Texas surfers hang 10 in tanker wake
Galveston Bay, Texas ? The hull of an approaching oil tanker appears on the horizon of Galveston Bay, a mammoth gift in murky waters for surfers James Fulbright and John Benson.
The towering ship is trailed by a thin line of white water nearly four or five city blocks long, about four feet high.
“I think we’re ready to rock ‘n’ roll on this one,” Fulbright said, peering through binoculars.
“Let’s do it,” Benson said.
The laid-back vibe quickly disappears, and Fulbright kicks his boat into gear. The boat slams against the water, and, in a few minutes, Fulbright has maneuvered it into the path of the wave as Benson waits, prone on his surfboard.
Fulbright and Benson, along with a tight-knit crew of surfer friends, have discovered an unusual way to catch a wave, taking advantage of the waist-high wake from massive ships and tankers that plow their way to ports along the Texas coast with bellies full of oil.
The ships keep surfers riding in lean times along the western Gulf Coast, where the waves aren’t always so swell.
“We could be the rare breed who could surf every day because of man’s greed for oil and gas,” Fulbright said. “We’re tapping a resource that would normally go untapped.”
With surfing under his belt on the North Shore of Maui, Kenya and Western Australia during more than 30 years, Fulbright and his buddies finally found an unlikely nirvana in the waters of Galveston Bay.
Fulbright, a local surf shop owner, came up with the idea about a decade ago when he was working in a surfboard fin factory. He overheard a couple of sailors talking about how a passing tanker had swamped their boats with water.
“That got me curious about it. I started investigating it after that,” he said.
After hanging out at a local tanker pilot hangout, reading every navigational map he could find and pestering local fishermen into telling him the spots with the best waves, Fulbright rediscovered the art of tanker surfing, lost since the 1970s.
After seven years of practice, Fulbright finally feels he’s got a handle on the idiosyncrasies of this quirky sport.
A lot of preparation is required before Fulbright and friends pile into his 17-foot Boston Whaler and head for open water. In addition to the costs of maintaining the boat and gas for the trip, they must monitor the shipping schedule and weather forecast, along with wind speed and water depth.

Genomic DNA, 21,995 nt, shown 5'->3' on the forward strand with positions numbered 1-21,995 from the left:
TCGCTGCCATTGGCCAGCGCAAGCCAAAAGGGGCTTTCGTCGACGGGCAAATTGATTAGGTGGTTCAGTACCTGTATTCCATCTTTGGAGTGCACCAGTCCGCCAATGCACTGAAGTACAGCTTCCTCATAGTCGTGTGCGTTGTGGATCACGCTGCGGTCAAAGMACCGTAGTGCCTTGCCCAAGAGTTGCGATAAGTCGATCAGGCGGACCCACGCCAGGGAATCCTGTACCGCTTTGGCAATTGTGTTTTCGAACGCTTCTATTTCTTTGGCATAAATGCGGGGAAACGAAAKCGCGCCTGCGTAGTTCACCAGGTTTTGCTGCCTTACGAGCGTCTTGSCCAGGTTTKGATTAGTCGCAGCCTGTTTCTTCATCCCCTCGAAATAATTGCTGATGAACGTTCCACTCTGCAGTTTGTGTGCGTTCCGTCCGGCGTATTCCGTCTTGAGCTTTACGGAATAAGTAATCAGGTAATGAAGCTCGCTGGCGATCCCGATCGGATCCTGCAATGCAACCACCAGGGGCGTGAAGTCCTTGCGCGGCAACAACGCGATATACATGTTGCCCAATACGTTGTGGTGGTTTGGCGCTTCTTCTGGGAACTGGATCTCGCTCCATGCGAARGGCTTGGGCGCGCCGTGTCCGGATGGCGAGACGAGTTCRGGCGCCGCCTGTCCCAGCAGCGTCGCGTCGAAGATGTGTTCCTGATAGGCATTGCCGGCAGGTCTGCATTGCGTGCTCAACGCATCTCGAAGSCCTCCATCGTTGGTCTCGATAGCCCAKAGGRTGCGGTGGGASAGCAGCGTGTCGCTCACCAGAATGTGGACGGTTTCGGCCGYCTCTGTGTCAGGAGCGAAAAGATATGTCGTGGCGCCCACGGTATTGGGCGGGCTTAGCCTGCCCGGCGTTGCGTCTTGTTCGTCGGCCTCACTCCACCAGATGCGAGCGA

Even then, they must hope there’s a steady stream of tankers – ones with the right heft and moving at the right speed – to make it worthwhile.
“It’s too much work with not a lot of reward for just anybody to do it,” said Lt. Peter Davis of the Galveston County Sheriff’s Beach Patrol, himself a tanker surfer. “You’re out there all day in the boat and there’s no guarantee that there will be anything good to surf. It’s for people that are really dedicated, if not fanatical.”
Fulbright, Benson, Davis and their friends certainly qualify. The tanned, muscular Texas natives in their 40s and early 50s share a boyish enthusiasm for surfing.
After searching from Brazil to Thailand, they found their sanctuary in the sooty, shallow waters of Galveston Bay near the 50-mile Houston Ship Channel, which connects the Port of Houston and dozens of petrochemical plants with the Gulf of Mexico. It’s one of the busiest waterways in the world, and not among the most scenic.
“We have our own private wade pool,” Benson said. “It’s all been worth it, dude.”
Their ingenuity has earned them celebrity in surfing circles: They were featured in the surfing documentary “Step Into Liquid.”
With their increasing fame, Fulbright and friends have struggled to keep their sport secret.
The U.S. Coast Guard discourages the practice, especially since tightening security since the Sept. 11 attacks.
Fulbright and his friends also have their share of critics among Texas surfers. Their detractors say the attention tanker surfing has attracted has hurt the state’s reputation as a serious surfing destination.
“Texas has much better waves than that,” said Larry Trevino, manager of a surf shop on South Padre Island, 200 miles to the south. “I just wish the movie would have shown some of that. To show that on the film … it was a letdown.”